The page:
- On a day when Calvin Ridley was a non-factor (he repeated), Mohamed Sanu turned in a solid, chain-moving effort, picking up a couple of crucial third downs and running for a first down as the Wildcat quarterback. Again, the beauty of this offense is that someone always seem to step up during a down day for guys like Julio and Ridley, but it’d be nice if there were no down days and everyone got some love. I’d fully expect Ridley to bounce back in a big way next week, by the way.
- Deion Jones quietly had a very good game on a day where almost everyone on defense had a lowlight to go with their highlights. He led the team in tackles, made a couple of very nice run stops, and was a factor in coverage. It just wasn’t enough all on his own.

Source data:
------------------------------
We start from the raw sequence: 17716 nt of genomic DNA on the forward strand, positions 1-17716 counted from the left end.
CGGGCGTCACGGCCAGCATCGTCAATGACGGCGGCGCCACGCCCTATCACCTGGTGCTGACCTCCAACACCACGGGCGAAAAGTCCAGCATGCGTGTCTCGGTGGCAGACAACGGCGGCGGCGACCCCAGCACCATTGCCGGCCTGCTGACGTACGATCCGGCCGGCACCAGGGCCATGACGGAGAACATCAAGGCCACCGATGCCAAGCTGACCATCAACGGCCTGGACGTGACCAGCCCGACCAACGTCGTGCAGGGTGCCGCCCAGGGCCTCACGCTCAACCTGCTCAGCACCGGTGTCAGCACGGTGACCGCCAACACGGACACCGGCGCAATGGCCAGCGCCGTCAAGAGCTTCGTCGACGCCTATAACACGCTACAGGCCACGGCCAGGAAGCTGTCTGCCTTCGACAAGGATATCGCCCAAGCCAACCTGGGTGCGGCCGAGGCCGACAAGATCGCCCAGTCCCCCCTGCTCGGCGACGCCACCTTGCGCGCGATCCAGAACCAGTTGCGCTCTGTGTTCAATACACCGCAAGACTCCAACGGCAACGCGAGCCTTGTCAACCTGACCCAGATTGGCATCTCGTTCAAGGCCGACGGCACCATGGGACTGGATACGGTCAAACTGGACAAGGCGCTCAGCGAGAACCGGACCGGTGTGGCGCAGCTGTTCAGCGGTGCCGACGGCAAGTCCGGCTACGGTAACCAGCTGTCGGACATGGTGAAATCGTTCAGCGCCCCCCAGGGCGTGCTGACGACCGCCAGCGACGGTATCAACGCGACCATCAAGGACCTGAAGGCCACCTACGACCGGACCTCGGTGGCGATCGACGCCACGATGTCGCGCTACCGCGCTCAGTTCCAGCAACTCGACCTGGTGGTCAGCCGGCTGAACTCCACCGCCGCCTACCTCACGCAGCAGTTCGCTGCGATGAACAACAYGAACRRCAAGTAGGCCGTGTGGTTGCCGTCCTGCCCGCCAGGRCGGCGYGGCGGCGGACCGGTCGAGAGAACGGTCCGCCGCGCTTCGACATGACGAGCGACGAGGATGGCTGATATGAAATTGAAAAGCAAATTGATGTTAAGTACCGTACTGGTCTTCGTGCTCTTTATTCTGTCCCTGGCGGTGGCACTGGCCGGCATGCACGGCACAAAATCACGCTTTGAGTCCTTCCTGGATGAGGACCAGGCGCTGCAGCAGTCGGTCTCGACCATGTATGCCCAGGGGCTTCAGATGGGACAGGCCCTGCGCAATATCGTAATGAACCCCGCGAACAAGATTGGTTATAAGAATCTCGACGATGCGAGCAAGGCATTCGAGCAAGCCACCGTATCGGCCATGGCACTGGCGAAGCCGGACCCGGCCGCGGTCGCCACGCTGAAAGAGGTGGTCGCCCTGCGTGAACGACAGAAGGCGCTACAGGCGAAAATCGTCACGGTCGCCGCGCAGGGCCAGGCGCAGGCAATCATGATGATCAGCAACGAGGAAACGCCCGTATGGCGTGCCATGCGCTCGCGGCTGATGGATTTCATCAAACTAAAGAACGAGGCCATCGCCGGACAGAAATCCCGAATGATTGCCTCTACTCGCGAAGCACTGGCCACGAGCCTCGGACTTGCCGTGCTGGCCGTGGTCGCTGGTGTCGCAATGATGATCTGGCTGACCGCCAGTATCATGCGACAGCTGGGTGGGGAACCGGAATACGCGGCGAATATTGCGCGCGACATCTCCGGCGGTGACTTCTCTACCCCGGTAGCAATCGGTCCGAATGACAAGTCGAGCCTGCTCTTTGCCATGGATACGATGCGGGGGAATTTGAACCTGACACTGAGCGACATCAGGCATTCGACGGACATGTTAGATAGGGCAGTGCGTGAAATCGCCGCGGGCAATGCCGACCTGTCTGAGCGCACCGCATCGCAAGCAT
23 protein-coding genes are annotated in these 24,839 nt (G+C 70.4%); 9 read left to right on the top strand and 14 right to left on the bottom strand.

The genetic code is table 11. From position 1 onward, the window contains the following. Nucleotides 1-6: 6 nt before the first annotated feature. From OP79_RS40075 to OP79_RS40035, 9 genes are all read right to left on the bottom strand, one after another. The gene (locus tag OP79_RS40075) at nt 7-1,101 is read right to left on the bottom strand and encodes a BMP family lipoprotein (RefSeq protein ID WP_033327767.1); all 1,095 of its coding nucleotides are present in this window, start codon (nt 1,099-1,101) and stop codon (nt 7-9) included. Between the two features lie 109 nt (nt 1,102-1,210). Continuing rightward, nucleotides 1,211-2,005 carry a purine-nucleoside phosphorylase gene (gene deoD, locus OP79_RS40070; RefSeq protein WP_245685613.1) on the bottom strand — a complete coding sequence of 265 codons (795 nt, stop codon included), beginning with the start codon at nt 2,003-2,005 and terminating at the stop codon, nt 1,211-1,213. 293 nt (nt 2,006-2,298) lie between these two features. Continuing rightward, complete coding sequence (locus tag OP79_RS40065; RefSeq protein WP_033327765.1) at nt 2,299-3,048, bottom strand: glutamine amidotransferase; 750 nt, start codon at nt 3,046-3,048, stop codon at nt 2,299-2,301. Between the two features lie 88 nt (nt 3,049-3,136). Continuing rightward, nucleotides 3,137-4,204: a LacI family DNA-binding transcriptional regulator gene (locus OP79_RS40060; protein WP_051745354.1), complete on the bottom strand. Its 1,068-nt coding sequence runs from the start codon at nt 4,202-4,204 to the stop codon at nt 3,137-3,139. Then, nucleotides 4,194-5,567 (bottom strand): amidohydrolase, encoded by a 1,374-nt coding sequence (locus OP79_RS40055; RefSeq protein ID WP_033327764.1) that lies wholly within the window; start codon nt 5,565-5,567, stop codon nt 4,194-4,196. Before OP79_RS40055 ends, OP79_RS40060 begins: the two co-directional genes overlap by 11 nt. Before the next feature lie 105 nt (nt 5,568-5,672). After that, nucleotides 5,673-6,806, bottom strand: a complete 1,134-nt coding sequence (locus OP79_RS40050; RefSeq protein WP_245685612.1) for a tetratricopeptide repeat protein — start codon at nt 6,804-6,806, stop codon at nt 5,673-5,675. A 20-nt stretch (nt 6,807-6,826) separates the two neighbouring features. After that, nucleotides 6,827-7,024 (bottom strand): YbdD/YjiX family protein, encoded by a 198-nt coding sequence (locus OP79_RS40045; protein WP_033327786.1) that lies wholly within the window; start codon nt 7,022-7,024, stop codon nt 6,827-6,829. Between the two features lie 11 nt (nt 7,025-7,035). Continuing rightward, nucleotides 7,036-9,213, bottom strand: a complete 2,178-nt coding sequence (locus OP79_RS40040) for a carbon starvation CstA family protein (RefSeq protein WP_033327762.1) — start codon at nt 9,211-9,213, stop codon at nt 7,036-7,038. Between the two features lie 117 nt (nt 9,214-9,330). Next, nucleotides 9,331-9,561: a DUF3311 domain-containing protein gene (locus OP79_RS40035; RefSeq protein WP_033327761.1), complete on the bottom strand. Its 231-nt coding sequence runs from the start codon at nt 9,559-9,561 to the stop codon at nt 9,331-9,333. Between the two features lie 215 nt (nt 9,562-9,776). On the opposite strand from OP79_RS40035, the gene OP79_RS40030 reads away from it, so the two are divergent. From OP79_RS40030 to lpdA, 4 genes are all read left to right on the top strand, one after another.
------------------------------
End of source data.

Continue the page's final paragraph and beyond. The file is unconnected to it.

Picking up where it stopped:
- He had a couple of missteps, but Ricardo Allen deserves less blame than just about anybody on defense. He made a handful of critical tackles that prevented, if not touchdowns, very long gains, and he continues to look like one of the most savvy and motivated defenders on the field despite coming off a major injury. If the Falcons defense is going to be anything at all, especially if Neal is now gone, Allen’s going to be the driver behind a lot of it.
- The Colts did EXACTLY what the Falcons knew they were going to do on the first drive of the game, and it worked brilliantly. Atlanta could not contain Marlon Mack in the early going and he picked up chunk yardage to help move the Colts from their own 25 across the field to field goal range, where they happily got the stop. It was a slow start, but not as slow as some weeks.